Sunday, October 12, 2008

Super Cells to Power Cyborgs

Cyborgs are moving out of science-fiction and into the real world. With an increasing number of first world citizens suddenly turning up missing limbs, due to some mysterious and definitely non-oil-related reason, and advances in man-machine interface technology it's time to think about how we're going to power artificial additions to the body. The average human doesn't react well to an electrical outlet, and most of the chemicals you find inside batteries aren't ones you'd want to find inside yourself.

Researchers at Yale University have come up with blueprints for a bio-battery, organic cells which can work together to produce an electrical voltage. These cells are optimised versions of electric eel electrocytes, the results of millions of years of evolution plus a few more of scientists going "We can do better than that!" The upgraded electro-cells will produce 30% higher voltages than the original organics, and 30% more efficiently.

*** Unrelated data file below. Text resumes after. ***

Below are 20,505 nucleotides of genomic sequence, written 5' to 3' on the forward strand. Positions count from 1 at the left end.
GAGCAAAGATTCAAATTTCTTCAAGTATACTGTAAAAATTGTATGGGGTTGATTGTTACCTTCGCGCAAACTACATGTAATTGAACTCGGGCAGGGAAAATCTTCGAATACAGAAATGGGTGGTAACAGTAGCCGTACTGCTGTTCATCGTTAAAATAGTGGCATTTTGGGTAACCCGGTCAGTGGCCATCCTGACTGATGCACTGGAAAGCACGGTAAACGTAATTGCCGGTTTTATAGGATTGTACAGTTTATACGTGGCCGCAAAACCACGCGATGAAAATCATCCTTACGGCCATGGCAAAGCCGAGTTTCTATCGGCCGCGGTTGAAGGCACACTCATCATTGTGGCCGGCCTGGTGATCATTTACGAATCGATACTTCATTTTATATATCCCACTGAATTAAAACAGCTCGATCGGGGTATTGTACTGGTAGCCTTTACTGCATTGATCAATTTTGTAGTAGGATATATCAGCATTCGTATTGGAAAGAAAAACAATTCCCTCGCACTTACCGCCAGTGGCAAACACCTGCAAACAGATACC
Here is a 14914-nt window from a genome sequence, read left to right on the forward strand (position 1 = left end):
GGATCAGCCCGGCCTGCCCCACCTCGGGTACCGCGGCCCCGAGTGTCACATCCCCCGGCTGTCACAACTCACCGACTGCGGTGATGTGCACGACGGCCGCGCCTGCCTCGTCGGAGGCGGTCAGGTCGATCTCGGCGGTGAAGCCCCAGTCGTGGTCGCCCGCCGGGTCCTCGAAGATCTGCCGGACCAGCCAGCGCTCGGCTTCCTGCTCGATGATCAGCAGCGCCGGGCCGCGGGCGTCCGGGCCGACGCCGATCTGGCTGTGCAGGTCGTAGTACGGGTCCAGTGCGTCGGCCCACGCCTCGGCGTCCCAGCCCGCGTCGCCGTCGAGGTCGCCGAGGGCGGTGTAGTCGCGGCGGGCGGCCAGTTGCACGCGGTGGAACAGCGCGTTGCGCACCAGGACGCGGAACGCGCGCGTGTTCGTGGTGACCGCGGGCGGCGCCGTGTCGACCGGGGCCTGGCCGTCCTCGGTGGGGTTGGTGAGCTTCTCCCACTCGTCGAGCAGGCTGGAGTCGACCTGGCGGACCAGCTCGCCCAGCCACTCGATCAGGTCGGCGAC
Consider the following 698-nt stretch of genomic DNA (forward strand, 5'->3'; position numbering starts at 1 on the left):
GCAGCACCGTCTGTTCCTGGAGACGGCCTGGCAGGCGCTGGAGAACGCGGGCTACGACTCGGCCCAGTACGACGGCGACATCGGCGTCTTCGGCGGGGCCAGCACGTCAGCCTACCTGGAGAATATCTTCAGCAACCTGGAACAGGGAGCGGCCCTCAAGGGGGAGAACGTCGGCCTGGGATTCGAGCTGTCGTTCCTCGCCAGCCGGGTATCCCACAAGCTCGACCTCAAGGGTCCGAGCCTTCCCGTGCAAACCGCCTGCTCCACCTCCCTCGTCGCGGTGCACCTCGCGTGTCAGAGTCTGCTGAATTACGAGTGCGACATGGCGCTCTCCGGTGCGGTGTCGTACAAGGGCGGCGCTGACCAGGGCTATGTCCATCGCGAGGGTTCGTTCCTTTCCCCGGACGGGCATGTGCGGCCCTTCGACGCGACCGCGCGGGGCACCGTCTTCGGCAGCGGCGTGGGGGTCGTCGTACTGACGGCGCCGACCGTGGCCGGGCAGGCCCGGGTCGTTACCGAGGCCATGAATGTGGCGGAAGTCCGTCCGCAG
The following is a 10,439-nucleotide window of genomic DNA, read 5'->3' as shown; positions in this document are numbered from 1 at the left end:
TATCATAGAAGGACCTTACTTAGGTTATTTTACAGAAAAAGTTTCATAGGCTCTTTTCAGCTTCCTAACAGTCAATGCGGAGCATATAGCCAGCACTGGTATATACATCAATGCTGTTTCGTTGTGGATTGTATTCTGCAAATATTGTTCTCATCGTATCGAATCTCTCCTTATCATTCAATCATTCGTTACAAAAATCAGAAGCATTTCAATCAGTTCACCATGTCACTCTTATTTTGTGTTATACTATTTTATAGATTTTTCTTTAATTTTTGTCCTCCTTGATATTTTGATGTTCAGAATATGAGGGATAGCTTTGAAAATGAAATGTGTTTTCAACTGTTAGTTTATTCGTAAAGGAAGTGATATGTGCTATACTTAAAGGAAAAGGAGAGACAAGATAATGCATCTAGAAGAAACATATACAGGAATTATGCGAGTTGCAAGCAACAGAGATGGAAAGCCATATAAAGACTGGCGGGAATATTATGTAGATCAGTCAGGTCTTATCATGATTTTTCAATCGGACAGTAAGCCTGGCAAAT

The improvements were made possible by mathematically modeling the ion pumps and channels which set up the voltages in the natural cells. With the mechanisms freed from the gooey bits of the actual cell, the model could be varied to find the most efficient values, which were then mapped back into a design for cells which will do a much better job.

Or at least they will if we can build them. There's a long way between the drawing board and the cyber-implant in the world of biotechnology, at least for those of us outside of Marvel, and several "How do we actually build this?" questions have to be answered. The key will be the connection of the electro-cells to the ATP reserves in the body, allowing you to convert calories into charge to run your Apple iMplant audio player.

Posted by Luke McKinney

Original here

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